BY WAY OF establishing my credentials, let me state right off that I, too, have had my car towed. I, too, have walked out to find no car where one was parked, have walked the block thinking I might have forgotten where I parked, have even walked around the block thinking I forgot the correct block only to figure out that the car was either stolen or towed and to have wished, considering my car and my financial situation, for the former. After all, one is insured and the other is not.
I, too, have been down to that little trailer on Water Street, sat there with the others, heard all the excuses, listened to the pleas for mercy, looked out on a vista of seized and impounded cars -- cars towed because they were parked in violation of the law and because, and this is the most important reason, there was a tow truck available.
My phone has rung with the outrages of those who have been towed. They all claim to be innocent victims, persons who parked their cars an inch at the most over the nearly invisible white line. They tell stories of persecution, of bureaucratic foulups, of traffic adjudicators who coukdn't adjudicate their way out of a paper bag and, they insist, of a vendetta against cars from the suburbs. The towing program, they allege, is yet another District of Columbia program to bleed the poor suburbanite -- a contradiction in terms if there ever was one.
I listen. I listen patiently and not, I might add, without sympathy. I, too, think that towing is sometimes abused, that sometimes the innocent are towed and that is sometimes used when lesser remedies would do quite nicely. There is nothing wrong from time to time with your basic parking ticket or with those nice Denver boots.
But it is also true that before the infamous and awful towing program, people from the suburbs parked wherever the hell they wanted. They did this because the states of Virginia and Maryland do not have reciprocity programs with the District of Columbia. Everyone knew this and so everyone parked where they wanted. They no longer do that, and the reason is not that the people from the suburbs and elsewhere have a new-found respect for the nation's capital. They are scared of being towed.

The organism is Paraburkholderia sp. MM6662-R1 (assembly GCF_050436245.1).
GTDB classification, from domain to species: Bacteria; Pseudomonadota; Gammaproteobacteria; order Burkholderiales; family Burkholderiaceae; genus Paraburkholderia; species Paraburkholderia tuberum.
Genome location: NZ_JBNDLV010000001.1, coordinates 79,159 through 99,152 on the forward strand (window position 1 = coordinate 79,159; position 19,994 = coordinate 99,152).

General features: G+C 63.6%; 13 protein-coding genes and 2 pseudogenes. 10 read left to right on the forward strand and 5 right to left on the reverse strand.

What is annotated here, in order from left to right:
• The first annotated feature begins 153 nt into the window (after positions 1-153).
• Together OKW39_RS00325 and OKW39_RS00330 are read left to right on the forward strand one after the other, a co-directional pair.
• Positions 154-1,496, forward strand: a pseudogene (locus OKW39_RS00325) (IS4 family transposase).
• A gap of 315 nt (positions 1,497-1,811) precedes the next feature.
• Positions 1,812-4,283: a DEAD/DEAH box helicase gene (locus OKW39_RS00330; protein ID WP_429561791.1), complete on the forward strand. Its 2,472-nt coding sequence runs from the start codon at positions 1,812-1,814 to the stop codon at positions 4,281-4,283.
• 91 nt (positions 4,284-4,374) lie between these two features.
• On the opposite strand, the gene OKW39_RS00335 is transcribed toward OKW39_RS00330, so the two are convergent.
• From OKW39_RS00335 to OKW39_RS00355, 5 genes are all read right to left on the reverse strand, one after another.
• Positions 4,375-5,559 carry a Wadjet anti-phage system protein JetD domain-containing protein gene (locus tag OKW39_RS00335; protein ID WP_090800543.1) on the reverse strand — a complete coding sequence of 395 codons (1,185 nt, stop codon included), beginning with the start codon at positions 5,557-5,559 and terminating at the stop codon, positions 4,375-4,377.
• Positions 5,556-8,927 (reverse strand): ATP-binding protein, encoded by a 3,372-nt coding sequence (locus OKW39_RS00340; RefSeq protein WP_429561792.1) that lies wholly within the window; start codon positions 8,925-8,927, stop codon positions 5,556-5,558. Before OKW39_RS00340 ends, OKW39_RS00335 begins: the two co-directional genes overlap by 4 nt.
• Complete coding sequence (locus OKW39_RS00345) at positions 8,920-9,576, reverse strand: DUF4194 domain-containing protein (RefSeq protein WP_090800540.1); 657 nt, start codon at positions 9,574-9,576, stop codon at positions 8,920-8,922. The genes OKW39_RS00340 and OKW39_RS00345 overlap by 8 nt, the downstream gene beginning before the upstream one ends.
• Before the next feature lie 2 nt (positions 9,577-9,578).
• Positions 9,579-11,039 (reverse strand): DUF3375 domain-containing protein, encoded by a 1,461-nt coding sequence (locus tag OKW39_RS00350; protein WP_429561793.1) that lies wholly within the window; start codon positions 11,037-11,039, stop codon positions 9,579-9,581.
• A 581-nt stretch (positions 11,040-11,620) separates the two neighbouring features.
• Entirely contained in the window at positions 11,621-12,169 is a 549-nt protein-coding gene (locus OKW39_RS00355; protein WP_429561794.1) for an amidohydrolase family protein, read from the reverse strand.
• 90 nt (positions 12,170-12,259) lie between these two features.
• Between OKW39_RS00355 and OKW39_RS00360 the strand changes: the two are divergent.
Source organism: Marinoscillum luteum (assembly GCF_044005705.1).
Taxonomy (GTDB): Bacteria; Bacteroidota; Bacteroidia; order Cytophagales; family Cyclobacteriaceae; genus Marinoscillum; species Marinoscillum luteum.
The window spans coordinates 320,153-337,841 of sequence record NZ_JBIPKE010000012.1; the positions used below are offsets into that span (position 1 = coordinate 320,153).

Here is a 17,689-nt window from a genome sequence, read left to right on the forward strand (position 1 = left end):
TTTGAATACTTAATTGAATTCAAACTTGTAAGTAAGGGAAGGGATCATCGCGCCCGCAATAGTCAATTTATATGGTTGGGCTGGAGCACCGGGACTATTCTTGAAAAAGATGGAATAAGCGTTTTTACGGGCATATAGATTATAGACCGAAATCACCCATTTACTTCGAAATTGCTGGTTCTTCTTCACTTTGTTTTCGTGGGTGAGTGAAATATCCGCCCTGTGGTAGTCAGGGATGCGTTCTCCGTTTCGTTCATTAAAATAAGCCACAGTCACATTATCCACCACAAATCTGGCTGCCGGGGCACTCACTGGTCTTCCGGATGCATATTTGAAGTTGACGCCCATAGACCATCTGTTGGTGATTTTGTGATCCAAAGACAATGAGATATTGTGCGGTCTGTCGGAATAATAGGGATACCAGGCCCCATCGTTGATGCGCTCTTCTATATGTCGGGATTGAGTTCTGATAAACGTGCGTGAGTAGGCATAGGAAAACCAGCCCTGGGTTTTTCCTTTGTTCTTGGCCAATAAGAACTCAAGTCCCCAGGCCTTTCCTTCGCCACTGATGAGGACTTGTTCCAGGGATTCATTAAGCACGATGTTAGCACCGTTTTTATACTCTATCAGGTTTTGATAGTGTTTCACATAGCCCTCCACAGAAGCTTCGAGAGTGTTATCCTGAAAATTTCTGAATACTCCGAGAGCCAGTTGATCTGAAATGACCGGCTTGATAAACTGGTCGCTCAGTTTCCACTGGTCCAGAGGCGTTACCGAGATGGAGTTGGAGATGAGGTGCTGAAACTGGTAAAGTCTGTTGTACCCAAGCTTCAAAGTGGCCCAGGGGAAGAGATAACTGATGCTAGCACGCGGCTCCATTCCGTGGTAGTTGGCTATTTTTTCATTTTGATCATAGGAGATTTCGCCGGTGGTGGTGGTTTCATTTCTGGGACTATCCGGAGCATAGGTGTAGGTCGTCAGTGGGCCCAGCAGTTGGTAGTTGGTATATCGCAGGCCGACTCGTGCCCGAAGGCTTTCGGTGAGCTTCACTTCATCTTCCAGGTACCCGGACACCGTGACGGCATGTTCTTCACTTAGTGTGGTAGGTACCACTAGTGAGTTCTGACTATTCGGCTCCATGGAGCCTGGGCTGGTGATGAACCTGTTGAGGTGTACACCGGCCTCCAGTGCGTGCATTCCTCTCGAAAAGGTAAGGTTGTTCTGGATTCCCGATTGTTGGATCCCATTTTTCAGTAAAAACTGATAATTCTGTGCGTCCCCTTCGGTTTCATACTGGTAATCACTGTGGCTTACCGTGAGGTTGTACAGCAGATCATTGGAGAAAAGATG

You may have guessed by now that somewhere deep down I have a modicum of affection for the towing program. Hard to believe, but it's true. This affection is not based on civic pride -- the fact that the District has the very best towing program in the country. (It's nice to be No. 1 in something besides crime.)
This affection is not based on the fact that the towing program raises money and therefore tends, in some way, to keep my taxes to a minimum that is beginning to resemble the maximum. This affection is not even based on the fact that the program clears the streets and keeps traffic moving. No. This affection is based solely on the fact that towing -- mean, awful towing -- is wonderfully demhocratic. It takes from us all, aside from the fine, what we all have in equal amounts -- time.
If you have been towed, if you have listened to the complaints of people who have been towed, what you discover is that what hurts the most is the time given up to get your car back. To some people this is a violation of the old rules that allowed you to park illegally if you could afford to. If you didn't get caught, terrific. If you did get caught, you paid the fine. Either way, the penalty was always money -- sometimes just a bit more than the cost of commercial parking. It paid to take the chance.
Now, though, this is no longer the case. Towing takes more than just the car. It even takes more than just money. It takes your time, and time, as we all know, is the Great Equalizer. We all have just 24 hours of it in a day. There is no way you can just buy your way out when you get towed. You have to go get your car. You have to wait in line. You have to go down to the Municipal Building and then over to that trailer on Water Street. You cannot simply write a check and be done with it. In fact, until you get your car, you cannot even go home. Towing makes us all poor.
This is what people complain about when they yell about towing and since I have been in their shoes, I know the pain involved. But it is the pain of the poor when they have to pay a fine, and it is the pain of someone who is given a choice of a fine or imprisonment and it is, most of all, an insight into what society would be like if you could not buy privilege -- if everyone were really treated alike. That's why the towing program seems so unfair.
Because it's so fair.